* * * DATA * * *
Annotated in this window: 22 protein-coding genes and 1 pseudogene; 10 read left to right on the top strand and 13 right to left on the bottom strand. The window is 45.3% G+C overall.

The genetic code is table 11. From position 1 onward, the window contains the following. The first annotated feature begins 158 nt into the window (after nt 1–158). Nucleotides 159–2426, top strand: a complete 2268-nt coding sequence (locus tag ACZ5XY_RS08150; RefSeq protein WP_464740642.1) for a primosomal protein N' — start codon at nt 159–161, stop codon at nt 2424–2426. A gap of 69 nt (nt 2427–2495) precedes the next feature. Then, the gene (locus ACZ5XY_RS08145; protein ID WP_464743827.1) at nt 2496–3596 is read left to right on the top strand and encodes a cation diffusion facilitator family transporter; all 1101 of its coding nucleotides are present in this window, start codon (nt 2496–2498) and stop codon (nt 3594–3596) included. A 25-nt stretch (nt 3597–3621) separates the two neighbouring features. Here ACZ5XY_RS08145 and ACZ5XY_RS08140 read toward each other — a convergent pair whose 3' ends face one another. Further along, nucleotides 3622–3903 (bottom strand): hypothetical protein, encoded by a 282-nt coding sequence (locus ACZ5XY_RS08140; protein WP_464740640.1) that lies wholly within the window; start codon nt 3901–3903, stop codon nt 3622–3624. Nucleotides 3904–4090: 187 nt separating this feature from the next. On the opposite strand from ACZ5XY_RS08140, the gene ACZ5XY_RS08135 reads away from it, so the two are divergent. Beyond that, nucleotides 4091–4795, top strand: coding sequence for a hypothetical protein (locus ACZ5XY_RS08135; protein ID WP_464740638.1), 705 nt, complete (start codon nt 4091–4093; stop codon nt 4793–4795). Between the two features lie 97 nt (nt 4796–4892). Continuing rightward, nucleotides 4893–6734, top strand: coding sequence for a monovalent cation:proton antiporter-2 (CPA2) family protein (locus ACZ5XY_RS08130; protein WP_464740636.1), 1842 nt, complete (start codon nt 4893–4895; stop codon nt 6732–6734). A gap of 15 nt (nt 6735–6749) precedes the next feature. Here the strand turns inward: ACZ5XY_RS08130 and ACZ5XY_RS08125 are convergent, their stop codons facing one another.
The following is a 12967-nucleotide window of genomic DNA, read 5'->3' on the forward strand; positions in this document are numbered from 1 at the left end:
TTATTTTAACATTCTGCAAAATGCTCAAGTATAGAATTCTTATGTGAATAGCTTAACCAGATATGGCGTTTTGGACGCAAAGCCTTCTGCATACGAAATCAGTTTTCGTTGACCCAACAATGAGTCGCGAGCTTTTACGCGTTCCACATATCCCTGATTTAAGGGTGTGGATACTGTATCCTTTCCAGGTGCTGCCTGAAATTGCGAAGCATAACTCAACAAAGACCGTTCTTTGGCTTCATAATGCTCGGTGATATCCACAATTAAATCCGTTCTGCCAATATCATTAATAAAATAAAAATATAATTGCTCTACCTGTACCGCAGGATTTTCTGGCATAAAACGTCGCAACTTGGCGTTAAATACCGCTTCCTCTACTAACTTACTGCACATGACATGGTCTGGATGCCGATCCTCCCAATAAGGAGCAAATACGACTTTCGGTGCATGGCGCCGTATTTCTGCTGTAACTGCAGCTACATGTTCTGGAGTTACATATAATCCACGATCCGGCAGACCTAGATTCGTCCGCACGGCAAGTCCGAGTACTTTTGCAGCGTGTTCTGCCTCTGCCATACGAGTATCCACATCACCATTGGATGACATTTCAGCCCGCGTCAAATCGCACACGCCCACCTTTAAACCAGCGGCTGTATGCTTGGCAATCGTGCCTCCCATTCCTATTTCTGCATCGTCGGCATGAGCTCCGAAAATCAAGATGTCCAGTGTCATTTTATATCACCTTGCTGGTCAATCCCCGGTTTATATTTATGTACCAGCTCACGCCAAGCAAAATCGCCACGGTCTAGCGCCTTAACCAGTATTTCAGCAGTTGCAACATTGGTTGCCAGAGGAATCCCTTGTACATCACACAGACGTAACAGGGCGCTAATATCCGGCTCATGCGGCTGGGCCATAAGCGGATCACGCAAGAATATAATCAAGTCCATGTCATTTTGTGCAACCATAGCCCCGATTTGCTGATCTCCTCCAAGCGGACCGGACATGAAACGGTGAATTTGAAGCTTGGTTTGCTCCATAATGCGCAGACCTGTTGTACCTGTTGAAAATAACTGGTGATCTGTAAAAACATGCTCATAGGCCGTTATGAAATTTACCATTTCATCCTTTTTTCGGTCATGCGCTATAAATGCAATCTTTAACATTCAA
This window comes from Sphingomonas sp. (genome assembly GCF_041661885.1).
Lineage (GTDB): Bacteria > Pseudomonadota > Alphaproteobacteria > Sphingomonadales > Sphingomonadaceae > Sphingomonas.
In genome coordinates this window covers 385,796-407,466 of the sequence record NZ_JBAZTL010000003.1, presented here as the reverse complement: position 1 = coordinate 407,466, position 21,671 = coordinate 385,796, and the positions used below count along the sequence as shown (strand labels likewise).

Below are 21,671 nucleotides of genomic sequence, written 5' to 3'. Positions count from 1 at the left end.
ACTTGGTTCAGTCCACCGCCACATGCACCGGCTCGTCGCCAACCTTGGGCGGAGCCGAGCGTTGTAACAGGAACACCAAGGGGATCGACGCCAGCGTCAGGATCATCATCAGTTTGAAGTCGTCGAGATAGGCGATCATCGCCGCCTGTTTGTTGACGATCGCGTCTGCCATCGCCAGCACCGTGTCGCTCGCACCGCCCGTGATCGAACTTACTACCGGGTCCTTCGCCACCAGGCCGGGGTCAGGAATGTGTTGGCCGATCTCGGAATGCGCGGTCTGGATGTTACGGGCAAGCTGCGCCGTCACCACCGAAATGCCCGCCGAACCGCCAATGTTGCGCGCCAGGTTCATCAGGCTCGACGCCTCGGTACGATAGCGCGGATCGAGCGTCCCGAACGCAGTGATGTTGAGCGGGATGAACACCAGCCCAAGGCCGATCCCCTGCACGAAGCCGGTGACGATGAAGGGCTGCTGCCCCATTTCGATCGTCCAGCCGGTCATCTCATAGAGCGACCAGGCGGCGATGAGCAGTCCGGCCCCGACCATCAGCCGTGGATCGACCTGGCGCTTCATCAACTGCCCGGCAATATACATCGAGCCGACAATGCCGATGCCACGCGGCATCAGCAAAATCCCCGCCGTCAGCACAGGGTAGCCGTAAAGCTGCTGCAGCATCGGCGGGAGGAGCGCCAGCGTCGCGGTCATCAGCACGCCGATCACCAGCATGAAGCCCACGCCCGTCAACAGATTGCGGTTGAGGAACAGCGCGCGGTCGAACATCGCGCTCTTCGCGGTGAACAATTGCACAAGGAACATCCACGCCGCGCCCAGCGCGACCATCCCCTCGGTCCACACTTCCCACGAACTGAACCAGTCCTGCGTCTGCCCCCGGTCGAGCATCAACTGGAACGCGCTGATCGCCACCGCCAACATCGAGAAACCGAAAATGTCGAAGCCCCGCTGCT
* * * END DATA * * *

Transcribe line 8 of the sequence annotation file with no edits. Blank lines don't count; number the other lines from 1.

Below are 21,671 nucleotides of genomic sequence, written 5' to 3'. Positions count from 1 at the left end.